So maybe some sort of relative system of representation would be more appropriate. If you've got six brigands all hanging out together, the one with 15% sword skill would be called "Blade", and nobody would screw with him. But when a Templar comes down the road with his 87% sword skill and his PUSD strapped to his back, Blade will avoid eye contact and keep well out of the way.

How could this "sizing up" be implemented in-game? Could you have a way to examine monsters/characters to get a "this guy looks like meat" or "I wouldn't want to get within axe-range of that orc" sort of evaluation? After all, all stat-comparison boils down to that age-old question: Who would win in a fight?

Should this be immediately available, like a colored halo around the other guy (hurts immersion), or maybe an animated response that your character performs automatically (hurts identity)? Maybe it should require a "size up" command (clumsy). Perhaps you could set your character's carriage and gait to convey your status (easily abused). It's a tough choice.

Maybe a sort of fame system could be included. You see a guy and your character recognizes him as the three-time bronze medalist at the pugilist olympics. Maybe he's the guy who shot Wild Bill. It's vague, but if you could pair it with a more direct "intuition" about someone, it would be decent.

So get rid of the numbers and replace them with "Sissy", "Inferior", "Even Match", "Superior", and "Supertough". Put one of these next to categories like "fisticuffs", "swordfight", "gunfight", "debate", "footrace" or "H4xX0R1N6".

But if you needed a screen that tells you how tough you yourself are, then I recommend some kind of standardized testing, like the 100m dash or the beer keg bench-press or whatever, so that you could have a really good idea of your strengths and weaknesses. It's not perfect, but it would seem more organic.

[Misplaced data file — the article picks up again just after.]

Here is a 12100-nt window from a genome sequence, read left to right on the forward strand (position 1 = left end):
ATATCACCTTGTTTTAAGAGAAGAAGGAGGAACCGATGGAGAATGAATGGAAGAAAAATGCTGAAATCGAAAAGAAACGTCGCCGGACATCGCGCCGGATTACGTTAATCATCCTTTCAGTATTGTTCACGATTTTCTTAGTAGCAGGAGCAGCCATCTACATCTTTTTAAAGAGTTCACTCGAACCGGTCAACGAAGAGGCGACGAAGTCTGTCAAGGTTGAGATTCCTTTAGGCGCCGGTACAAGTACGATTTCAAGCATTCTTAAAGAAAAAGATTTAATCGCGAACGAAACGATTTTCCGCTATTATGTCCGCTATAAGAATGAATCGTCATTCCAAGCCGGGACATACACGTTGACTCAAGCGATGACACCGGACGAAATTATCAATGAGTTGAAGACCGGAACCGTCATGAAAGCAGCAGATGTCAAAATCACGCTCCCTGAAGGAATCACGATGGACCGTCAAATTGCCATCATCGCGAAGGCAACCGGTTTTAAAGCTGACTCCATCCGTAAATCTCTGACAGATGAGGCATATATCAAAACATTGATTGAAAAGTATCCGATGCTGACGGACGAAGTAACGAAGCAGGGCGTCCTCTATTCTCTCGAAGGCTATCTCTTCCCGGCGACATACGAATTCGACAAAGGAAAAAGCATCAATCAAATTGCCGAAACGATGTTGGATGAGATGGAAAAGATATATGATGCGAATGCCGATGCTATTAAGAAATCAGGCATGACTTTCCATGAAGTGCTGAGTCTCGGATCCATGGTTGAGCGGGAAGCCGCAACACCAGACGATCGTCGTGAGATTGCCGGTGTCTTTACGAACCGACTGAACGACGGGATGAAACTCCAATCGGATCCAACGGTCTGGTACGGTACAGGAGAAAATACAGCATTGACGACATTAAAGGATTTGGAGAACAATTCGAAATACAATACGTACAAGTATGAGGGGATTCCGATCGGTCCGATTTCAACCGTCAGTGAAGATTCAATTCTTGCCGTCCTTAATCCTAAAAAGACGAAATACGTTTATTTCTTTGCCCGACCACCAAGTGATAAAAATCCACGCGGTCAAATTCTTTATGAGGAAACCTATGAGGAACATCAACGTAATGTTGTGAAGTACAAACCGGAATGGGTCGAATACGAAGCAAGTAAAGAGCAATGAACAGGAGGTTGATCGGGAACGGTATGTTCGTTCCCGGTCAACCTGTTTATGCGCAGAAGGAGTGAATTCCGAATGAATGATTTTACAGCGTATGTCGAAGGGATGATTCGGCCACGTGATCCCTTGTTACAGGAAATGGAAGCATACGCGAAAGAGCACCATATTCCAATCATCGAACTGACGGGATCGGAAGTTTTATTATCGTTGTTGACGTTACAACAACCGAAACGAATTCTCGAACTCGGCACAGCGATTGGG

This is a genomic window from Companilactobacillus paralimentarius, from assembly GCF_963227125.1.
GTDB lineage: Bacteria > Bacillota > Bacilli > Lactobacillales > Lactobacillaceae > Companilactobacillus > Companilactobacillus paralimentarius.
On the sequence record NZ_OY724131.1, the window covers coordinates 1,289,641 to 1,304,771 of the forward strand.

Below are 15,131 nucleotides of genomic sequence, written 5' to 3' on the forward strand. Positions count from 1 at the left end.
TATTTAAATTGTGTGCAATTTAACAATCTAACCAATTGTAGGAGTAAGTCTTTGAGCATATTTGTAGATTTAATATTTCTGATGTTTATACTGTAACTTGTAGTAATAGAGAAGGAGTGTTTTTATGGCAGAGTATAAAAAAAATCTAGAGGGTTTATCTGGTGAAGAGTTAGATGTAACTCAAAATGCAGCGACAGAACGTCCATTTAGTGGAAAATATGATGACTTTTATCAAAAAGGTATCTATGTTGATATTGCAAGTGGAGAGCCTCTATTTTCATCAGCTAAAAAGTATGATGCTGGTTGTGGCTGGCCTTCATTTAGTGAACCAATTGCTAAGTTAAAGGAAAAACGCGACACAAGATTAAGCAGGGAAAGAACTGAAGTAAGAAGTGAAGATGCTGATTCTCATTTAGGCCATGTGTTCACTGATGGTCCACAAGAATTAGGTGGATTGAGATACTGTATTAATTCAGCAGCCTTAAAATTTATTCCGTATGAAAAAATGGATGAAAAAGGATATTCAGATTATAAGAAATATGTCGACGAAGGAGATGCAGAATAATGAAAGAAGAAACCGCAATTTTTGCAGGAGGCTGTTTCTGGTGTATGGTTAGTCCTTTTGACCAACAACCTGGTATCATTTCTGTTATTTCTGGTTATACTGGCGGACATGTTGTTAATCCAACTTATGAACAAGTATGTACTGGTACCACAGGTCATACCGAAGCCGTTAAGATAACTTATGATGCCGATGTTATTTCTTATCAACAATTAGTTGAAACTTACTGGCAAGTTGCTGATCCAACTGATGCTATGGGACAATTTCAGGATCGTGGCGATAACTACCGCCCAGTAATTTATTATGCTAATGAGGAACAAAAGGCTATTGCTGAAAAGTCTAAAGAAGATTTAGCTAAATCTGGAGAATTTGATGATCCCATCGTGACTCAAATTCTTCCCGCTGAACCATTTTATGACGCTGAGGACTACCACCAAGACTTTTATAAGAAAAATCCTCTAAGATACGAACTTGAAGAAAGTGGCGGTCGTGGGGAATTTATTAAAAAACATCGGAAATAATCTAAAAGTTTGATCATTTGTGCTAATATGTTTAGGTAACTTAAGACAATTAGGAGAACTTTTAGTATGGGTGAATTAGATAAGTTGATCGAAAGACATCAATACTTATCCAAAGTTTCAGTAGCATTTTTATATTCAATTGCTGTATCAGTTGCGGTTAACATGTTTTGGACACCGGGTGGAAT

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Heres an idea outside the box. How about linking the stats display with the Bestiary.

The way this could work is, for each stat, locating the player's character on a chart showing in relation which enemies are weaker and which are stronger. Or, listing next to stat names what the player's character could take on given his skill.

Strength: 2x Ogre
Intelligence: 1x Kobold Mage

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Colors?
Icons?
Animations? (e.g. faster/slower)

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Fruny, those are good ideas. I'm reminded (yet again) of Kengo. For those who haven't read my posts before, Kengo is a tournament fighter for the PS2 set in feudal Japan. You train and cultivate your character through various activities and challenges, learning moves from schools, stringing them into combos, and doing mini-games to "train" your base stats. It's awesome.

In that game, when you go up against an adversary, you can't see their numbers, but you quickly notice how fast they are, how hard they hid, how nimbly they move, or how quickly their ki bar fills up. It's not obvious from looking at them, but when you face off, you can usually learn a lot about them in the first few seconds.

My internal monologue for these fights is something like, "Holy smokes, this guy is fast! I've got to watch my distance. That thrust combo is brutal, but it's not too tough to sidestep. Well, he doesn't really hit too hard, so if I can pick my chances and make solid connections, my attack power should overwhelm him." This sort of learning experience in each fight is really immersive and interesting for me. Surely some similar experience can be produced with a good RPG.

I'd like to be able to tell something about them before we cross swords, though. Especially in PvP, it'll be a real pain to have to get your butt kicked six times before you remember that one guy.

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Original post by Iron Chef Carnage
How could this "sizing up" be implemented in-game? Could you have a way to examine monsters/characters to get a "this guy looks like meat" or "I wouldn't want to get within axe-range of that orc" sort of evaluation? After all, all stat-comparison boils down to that age-old question: Who would win in a fight?

Should this be immediately available, like a colored halo around the other guy (hurts immersion), or maybe an animated response that your character performs automatically (hurts identity)? Maybe it should require a "size up" command (clumsy). Perhaps you could set your character's carriage and gait to convey your status (easily abused). It's a tough choice.

Not directly related, but reminded me of a comic strip dealing with the '_very_ visible power difference' subject...

http://thenoob.keenspace.com/d/20040611.html

:s

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A good game is like a spreadsheet. [grin] With that being said, I'll try to give constructive ideas instead of just advocating the use of numbers.